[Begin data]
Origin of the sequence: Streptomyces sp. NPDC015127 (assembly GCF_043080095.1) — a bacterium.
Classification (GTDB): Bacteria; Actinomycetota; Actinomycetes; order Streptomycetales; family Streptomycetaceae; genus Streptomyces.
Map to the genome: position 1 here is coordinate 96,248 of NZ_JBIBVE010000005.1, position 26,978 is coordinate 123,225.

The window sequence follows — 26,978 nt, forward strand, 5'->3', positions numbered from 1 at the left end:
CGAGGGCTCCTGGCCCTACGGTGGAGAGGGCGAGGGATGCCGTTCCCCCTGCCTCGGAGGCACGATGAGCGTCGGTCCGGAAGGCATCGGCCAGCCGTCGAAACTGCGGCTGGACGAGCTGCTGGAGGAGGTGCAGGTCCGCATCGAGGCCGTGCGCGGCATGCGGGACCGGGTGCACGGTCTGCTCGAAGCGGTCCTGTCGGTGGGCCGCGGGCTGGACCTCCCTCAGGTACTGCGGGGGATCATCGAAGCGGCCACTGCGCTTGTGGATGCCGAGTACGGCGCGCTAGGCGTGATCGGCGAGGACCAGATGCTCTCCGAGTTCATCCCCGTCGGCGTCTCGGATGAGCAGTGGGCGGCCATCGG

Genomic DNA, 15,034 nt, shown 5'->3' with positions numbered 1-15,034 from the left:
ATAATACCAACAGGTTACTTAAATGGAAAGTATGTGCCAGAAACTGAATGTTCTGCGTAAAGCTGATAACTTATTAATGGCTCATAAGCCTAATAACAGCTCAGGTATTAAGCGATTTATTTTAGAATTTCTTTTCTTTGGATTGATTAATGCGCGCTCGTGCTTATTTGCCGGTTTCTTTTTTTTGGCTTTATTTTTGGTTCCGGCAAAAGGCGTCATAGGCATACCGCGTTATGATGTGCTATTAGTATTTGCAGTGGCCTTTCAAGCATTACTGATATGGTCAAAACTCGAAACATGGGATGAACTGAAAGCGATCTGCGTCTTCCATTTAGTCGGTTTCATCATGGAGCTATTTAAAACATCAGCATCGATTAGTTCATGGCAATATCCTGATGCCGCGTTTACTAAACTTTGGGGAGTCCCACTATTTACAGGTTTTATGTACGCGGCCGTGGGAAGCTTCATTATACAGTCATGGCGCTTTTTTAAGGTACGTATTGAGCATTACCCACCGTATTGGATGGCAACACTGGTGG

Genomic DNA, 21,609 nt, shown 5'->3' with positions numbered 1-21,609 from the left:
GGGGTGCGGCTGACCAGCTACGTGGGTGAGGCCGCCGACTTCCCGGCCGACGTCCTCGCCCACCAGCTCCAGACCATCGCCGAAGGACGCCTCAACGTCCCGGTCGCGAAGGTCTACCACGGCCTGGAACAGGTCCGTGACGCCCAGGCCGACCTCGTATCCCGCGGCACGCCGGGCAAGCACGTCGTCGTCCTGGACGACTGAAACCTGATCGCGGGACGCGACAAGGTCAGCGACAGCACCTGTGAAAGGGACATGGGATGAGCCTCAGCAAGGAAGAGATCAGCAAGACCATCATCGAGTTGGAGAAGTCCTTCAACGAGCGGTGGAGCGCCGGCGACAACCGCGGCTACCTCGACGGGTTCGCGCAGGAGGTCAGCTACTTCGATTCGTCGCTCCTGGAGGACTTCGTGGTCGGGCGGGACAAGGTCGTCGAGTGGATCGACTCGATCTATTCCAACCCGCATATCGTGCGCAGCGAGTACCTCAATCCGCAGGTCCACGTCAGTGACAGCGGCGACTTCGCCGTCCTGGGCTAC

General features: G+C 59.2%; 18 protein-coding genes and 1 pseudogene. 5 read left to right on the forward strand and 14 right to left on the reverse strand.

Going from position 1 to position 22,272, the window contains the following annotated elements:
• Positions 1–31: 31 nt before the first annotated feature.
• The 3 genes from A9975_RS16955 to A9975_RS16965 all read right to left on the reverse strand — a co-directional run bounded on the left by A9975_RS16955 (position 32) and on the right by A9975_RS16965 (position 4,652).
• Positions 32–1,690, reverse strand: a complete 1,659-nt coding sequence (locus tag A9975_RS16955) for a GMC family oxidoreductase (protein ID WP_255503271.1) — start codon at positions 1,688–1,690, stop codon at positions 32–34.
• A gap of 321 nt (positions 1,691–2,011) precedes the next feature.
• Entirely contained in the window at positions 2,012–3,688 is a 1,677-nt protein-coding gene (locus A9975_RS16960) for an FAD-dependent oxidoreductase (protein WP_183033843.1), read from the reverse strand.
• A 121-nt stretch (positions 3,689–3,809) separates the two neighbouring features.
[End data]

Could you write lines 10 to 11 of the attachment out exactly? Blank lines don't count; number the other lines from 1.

General features: G+C 59.2%; 18 protein-coding genes and 1 pseudogene. 5 read left to right on the forward strand and 14 right to left on the reverse strand.

Going from position 1 to position 22,272, the window contains the following annotated elements: